the review site with a difference since 1999
The World Made Straight on DVD & Blu-ray Feb 17...
Horse Camp on DVD Feb 24...
Mystery Science Theater 3000: Volume XXII on DVD Mar 24...
SAG Awards 2015: "Birdman" soars away with top prize - ...
The New Public on DVD Feb 3...
Ryan Adams and Mandy Moore Ending Their Marriage ...
Regular Show - Mordecai Pack on DVD on Jan 27...
Rosewater on Digital HD, Blu-ray and DVD Feb 10...
Watch Larry Wilmore's Scathing Takedown of Bill Cosby ...
Foreclosure on DVD Feb 10...
Image Entertainment presents
DVD ReviewVolume 2 of the Collected Shorts discs brings us to the core of Svankmajer's work from 1982 to 1992, during which he explored new realms of experimentation and then found himself moving into feature film almost exclusively. The disc contains:
Dimensions of Dialogue
A series of examinations on the subject of communication, including one of Svankmajer's most memorable claymation works, a scene in which two realistic, life-sized characters attempt to get along, but don't.
Down To The Cellar
Astonishingly brilliant live-action short in which Svankmajer takes a simple childhood fear (going into a creepy, dark basement) and turns it into a virtual gauntlet of surreal terrors for a young girl sent to fetch some potatoes.
The Pendulum, The Pit, and Hope
A live-action, first-person-perspective interpretation of the Edgar Allan Poe story The Pit and the Pendulum, in which a man condemned by the Spanish Inquisition attempts to escape his captors and a dungeon of tortures. Absolutely amazing in it's technique and skill. This should be required viewing in all literary courses that teach Poe.
One of Svankmajer's two shorts done for MTV's "Art Break" series. Two steaks enjoy a brief romance before being cooked for dinner.
The other "Art Break" piece, weighing in at a mere 20 seconds, but still quite memorable nonetheless.
The Death of Stalinism in Bohemia
After years of suffering under Communism in Czechoslovakia, Svankmajer (once banned from filmmaking) made a brilliant political short that serves as his commentary on events in Communist Russia. It helps if you're a little familiar with the history of Russia and its influence on the Eastern Bloc.
A hilarious and darkly comic short in which the subjects of Breakfast, Lunch, and Dinner are approached with typical Svankmajer sneakiness. The most memorable portion revolves around a pair of mismatched diners who, when unable to receive good service, begin to eat their table instead.
While Svankmajer's brief introduction to a more mainstream audience with his Art Break films made his name a bit more recognizable, his work here still retains all of the qualities that made his earlier films so enjoyable. While the strong political message of The Death of Stalinism... interrupts the flow of his usual realm of surreal fantasy, his overall message still comes across. Despite his obvious sense of humor, there is still a depth of seriousness that's hard to avoid, perhaps best shown in Pit, Pendulum..., which is absolutely chilling. Together with the first volume, this set of film shorts showcases the bulk of what Jan Svankmajer's career has been all about. It, like all his work, must be seen to be truly appreciated.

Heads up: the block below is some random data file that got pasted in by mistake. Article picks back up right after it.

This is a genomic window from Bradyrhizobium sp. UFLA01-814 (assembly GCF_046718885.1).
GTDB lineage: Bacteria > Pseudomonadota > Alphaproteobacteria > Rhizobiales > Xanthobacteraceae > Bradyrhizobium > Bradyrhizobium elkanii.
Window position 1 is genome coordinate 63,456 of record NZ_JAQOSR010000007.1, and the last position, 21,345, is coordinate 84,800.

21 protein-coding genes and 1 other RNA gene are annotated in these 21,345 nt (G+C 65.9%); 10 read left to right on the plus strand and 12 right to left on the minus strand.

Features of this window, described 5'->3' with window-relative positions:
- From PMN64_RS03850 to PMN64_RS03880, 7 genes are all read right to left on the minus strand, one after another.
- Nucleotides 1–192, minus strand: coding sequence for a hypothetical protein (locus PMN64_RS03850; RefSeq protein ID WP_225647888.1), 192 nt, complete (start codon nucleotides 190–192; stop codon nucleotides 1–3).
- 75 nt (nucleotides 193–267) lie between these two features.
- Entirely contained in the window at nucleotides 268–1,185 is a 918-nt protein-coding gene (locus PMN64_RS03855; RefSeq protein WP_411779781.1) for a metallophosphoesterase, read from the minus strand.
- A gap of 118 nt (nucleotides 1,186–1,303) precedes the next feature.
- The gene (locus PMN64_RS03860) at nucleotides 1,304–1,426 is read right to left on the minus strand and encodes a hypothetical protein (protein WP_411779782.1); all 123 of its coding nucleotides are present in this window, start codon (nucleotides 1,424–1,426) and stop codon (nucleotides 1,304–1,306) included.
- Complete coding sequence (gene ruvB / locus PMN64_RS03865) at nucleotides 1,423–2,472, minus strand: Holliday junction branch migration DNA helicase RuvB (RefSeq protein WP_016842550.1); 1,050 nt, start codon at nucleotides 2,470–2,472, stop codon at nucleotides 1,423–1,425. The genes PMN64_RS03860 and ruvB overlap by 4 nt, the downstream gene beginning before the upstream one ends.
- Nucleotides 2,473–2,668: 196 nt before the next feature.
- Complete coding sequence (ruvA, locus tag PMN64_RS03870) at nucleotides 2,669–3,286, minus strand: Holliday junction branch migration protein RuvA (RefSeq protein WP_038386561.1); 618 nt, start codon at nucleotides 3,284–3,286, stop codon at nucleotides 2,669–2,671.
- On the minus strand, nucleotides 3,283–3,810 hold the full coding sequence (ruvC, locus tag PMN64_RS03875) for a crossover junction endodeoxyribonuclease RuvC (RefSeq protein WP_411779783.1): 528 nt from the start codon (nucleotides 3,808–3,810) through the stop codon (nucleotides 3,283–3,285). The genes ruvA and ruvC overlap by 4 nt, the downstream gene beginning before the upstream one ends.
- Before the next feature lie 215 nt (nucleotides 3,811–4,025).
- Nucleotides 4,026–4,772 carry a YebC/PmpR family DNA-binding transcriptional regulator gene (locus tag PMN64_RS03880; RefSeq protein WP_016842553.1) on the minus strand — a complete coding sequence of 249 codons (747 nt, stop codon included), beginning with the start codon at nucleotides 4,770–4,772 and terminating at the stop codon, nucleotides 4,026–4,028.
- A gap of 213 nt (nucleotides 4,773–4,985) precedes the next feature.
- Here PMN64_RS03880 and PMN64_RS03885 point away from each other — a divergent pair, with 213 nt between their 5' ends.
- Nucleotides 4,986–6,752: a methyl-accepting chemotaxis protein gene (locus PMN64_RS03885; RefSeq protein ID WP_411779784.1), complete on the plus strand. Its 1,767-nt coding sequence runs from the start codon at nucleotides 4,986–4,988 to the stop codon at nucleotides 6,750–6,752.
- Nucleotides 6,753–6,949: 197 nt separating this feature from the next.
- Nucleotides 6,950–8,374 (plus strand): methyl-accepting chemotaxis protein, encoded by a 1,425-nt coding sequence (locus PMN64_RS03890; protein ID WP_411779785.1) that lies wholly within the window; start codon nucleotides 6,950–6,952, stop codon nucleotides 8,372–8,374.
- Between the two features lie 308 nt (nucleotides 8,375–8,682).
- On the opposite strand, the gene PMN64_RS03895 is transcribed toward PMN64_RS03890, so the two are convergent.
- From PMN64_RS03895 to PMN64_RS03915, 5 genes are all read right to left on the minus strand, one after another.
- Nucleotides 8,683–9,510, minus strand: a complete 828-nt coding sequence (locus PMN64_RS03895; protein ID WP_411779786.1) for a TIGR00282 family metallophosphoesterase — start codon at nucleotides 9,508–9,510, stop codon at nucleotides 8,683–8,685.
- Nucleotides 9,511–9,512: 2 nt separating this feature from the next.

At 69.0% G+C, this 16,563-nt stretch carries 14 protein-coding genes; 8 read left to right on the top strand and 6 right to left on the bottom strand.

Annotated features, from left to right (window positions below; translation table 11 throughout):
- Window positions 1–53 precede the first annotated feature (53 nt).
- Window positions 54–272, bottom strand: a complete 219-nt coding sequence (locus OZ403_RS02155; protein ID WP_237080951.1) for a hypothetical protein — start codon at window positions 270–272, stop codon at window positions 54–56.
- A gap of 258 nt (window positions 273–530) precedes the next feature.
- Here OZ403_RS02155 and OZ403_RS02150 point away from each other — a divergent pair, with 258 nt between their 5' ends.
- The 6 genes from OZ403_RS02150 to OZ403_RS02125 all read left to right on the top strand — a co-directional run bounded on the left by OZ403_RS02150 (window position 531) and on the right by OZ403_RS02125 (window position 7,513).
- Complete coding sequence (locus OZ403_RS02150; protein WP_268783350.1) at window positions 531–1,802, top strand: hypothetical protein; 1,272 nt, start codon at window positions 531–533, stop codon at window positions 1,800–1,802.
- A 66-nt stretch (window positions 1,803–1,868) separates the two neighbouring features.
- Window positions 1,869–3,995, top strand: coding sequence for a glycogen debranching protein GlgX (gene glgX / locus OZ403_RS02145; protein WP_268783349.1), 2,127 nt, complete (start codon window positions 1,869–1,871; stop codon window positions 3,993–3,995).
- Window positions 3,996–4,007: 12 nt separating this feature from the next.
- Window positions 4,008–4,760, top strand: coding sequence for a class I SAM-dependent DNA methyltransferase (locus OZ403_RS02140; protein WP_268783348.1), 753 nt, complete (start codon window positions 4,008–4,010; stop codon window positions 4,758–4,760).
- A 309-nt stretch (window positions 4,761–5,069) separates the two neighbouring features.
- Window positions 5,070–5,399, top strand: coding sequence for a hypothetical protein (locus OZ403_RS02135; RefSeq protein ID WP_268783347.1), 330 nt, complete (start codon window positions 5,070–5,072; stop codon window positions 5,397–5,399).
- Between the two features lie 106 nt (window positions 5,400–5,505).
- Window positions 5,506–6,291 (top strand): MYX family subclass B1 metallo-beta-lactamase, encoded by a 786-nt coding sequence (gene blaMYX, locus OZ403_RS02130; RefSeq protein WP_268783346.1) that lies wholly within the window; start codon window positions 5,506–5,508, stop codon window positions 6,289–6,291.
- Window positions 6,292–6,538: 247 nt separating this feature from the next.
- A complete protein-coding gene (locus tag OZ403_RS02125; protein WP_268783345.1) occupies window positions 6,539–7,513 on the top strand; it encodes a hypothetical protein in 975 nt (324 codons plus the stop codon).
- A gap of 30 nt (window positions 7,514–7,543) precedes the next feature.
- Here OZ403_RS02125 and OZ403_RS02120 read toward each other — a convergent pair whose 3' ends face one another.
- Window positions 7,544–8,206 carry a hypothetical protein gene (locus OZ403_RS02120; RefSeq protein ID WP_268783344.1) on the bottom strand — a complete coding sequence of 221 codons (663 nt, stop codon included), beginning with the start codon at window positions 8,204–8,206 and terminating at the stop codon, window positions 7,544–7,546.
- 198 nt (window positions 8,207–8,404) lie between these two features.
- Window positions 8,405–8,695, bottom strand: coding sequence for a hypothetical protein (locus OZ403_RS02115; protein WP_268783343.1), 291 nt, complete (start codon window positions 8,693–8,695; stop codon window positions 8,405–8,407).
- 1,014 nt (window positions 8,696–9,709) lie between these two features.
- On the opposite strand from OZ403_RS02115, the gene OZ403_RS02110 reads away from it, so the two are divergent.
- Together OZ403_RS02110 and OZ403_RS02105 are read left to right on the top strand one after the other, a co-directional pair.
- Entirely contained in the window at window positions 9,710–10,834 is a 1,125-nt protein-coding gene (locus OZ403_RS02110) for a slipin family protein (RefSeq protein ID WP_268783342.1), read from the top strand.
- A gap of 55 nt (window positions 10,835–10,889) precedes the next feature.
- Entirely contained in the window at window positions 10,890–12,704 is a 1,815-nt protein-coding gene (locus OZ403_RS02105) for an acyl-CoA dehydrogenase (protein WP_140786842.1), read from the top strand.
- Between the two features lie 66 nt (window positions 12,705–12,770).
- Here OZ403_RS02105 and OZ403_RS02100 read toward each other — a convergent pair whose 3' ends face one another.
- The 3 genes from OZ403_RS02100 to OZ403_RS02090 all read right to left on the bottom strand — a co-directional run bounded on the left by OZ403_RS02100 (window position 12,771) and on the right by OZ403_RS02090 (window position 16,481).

Rating for Style: A+
Rating for Substance: A+
Image Transfer Review: In general, there are no major issues with the image quality. While speckles and some negative damage can be seen in the shorts, it is generally a fleeting effect and has no direct bearing on the transfer itself. The one short, however, that does suffer a bit from source-related problems is Down Into the Cellar which has very obvious horizontal scanlines throughout. Perhaps the result of a poor video source, the horizontal lines are very noticeable in some scenes, yet not really much of an issue in others. It doesn't destroy the short, but it is there and should be pointed out.
Image Transfer Grade: C+
Audio Transfer Review: The audio is 2-channel mono and fits perfectly with what needs to be done with the audio here. As there is little to no dialogue, that isn't an issue. The menagerie of sound effects and bizarre dubbing that makes up the audio world of these shorts is extremely well handled and definitely crisp and clean. A few pops and crackles can be heard in the older films, but it's nothing that takes away from the enjoyment. Perhaps the best audio track is that of The Pendulum, The Pit, and Hope, a pitch-perfect ambient soundtrack that completely immerses you in a dank, mysterious dungeon. Pretty creepy stuff.
Audio Transfer Grade: B-
Disc ExtrasAnimated menu with music
Scene Access with 7 cues and remote access
Subtitles/Captions in English with remote access
There's a gallery of Svankmajer's artwork, including his fascinating cabinet installations (many of which are dioramas of fictional animals created by putting together various bones). Most of the artwork was featured on the first volume of the Svankmajer shorts. The keepcase booklet contains some poems by Svankmajer, and on the disc is a poem "presented" in a very theatrical manner with sound effects and music.
Extras Grade: B-
Final CommentsI don't think that Jan Svankmajer's shorts should have been separated onto two discs, but since they were, there's no reason not to pick up both volumes of Collected Shorts. One disc cannot exist without the other, as all of his work needs to truly be experienced in a linked form. Hypnotic, engaging, and sometimes just plain weird fun, his experiments with camera, clay, and puppets are the stuff of dreams (or nightmares). Here is a filmmaker who, though an outright celebrity in his homeland, is barely mentioned in the annals of Western film. Once you've seen his work, you can see just how far his influence has spread.
|Become a Reviewer | Search | Review Vault | Reviewers
Readers | Webmasters | Privacy | Contact